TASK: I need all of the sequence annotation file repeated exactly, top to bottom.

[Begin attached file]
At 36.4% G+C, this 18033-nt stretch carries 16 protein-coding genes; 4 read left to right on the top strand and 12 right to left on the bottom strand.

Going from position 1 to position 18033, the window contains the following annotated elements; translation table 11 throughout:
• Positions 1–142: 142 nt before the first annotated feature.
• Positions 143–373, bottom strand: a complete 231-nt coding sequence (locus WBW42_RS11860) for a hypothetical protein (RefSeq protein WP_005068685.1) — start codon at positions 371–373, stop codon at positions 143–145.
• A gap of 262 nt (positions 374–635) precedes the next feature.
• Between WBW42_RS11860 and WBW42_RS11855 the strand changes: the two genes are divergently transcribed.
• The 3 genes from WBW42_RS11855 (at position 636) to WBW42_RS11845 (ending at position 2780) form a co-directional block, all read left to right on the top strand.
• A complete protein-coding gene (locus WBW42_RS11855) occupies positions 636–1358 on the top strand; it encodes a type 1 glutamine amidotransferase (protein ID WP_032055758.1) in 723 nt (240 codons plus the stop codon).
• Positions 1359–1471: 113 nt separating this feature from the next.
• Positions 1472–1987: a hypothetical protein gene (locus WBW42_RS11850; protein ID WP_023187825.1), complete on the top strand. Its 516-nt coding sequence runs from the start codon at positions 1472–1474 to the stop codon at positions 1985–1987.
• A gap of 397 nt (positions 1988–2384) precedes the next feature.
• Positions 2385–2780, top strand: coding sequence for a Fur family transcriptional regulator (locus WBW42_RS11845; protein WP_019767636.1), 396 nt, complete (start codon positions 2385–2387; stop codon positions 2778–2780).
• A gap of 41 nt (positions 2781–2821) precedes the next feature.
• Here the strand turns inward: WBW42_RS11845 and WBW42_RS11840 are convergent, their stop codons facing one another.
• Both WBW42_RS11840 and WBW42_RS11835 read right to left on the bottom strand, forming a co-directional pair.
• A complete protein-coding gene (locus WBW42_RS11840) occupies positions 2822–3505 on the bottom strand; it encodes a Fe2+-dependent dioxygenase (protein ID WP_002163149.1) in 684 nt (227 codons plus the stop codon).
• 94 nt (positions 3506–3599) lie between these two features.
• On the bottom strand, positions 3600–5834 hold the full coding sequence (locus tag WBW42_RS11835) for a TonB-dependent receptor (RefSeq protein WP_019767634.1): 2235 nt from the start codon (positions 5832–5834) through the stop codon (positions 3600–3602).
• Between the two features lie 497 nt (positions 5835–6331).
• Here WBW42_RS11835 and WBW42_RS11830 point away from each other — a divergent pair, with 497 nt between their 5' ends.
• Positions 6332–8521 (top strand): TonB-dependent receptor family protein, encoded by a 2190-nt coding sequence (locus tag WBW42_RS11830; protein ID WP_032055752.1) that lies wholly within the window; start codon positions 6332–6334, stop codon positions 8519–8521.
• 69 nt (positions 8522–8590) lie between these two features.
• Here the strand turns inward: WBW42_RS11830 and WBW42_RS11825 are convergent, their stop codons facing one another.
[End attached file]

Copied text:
At 36.4% G+C, this 18033-nt stretch carries 16 protein-coding genes; 4 read left to right on the top strand and 12 right to left on the bottom strand.

Going from position 1 to position 18033, the window contains the following annotated elements; translation table 11 throughout:
• Positions 1–142: 142 nt before the first annotated feature.
• Positions 143–373, bottom strand: a complete 231-nt coding sequence (locus WBW42_RS11860) for a hypothetical protein (RefSeq protein WP_005068685.1) — start codon at positions 371–373, stop codon at positions 143–145.
• A gap of 262 nt (positions 374–635) precedes the next feature.
• Between WBW42_RS11860 and WBW42_RS11855 the strand changes: the two genes are divergently transcribed.
• The 3 genes from WBW42_RS11855 (at position 636) to WBW42_RS11845 (ending at position 2780) form a co-directional block, all read left to right on the top strand.
• A complete protein-coding gene (locus WBW42_RS11855) occupies positions 636–1358 on the top strand; it encodes a type 1 glutamine amidotransferase (protein ID WP_032055758.1) in 723 nt (240 codons plus the stop codon).
• Positions 1359–1471: 113 nt separating this feature from the next.
• Positions 1472–1987: a hypothetical protein gene (locus WBW42_RS11850; protein ID WP_023187825.1), complete on the top strand. Its 516-nt coding sequence runs from the start codon at positions 1472–1474 to the stop codon at positions 1985–1987.
• A gap of 397 nt (positions 1988–2384) precedes the next feature.
• Positions 2385–2780, top strand: coding sequence for a Fur family transcriptional regulator (locus WBW42_RS11845; protein WP_019767636.1), 396 nt, complete (start codon positions 2385–2387; stop codon positions 2778–2780).
• A gap of 41 nt (positions 2781–2821) precedes the next feature.
• Here the strand turns inward: WBW42_RS11845 and WBW42_RS11840 are convergent, their stop codons facing one another.
• Both WBW42_RS11840 and WBW42_RS11835 read right to left on the bottom strand, forming a co-directional pair.
• A complete protein-coding gene (locus WBW42_RS11840) occupies positions 2822–3505 on the bottom strand; it encodes a Fe2+-dependent dioxygenase (protein ID WP_002163149.1) in 684 nt (227 codons plus the stop codon).
• 94 nt (positions 3506–3599) lie between these two features.
• On the bottom strand, positions 3600–5834 hold the full coding sequence (locus tag WBW42_RS11835) for a TonB-dependent receptor (RefSeq protein WP_019767634.1): 2235 nt from the start codon (positions 5832–5834) through the stop codon (positions 3600–3602).
• Between the two features lie 497 nt (positions 5835–6331).
• Here WBW42_RS11835 and WBW42_RS11830 point away from each other — a divergent pair, with 497 nt between their 5' ends.
• Positions 6332–8521 (top strand): TonB-dependent receptor family protein, encoded by a 2190-nt coding sequence (locus tag WBW42_RS11830; protein ID WP_032055752.1) that lies wholly within the window; start codon positions 6332–6334, stop codon positions 8519–8521.
• 69 nt (positions 8522–8590) lie between these two features.
• Here the strand turns inward: WBW42_RS11830 and WBW42_RS11825 are convergent, their stop codons facing one another.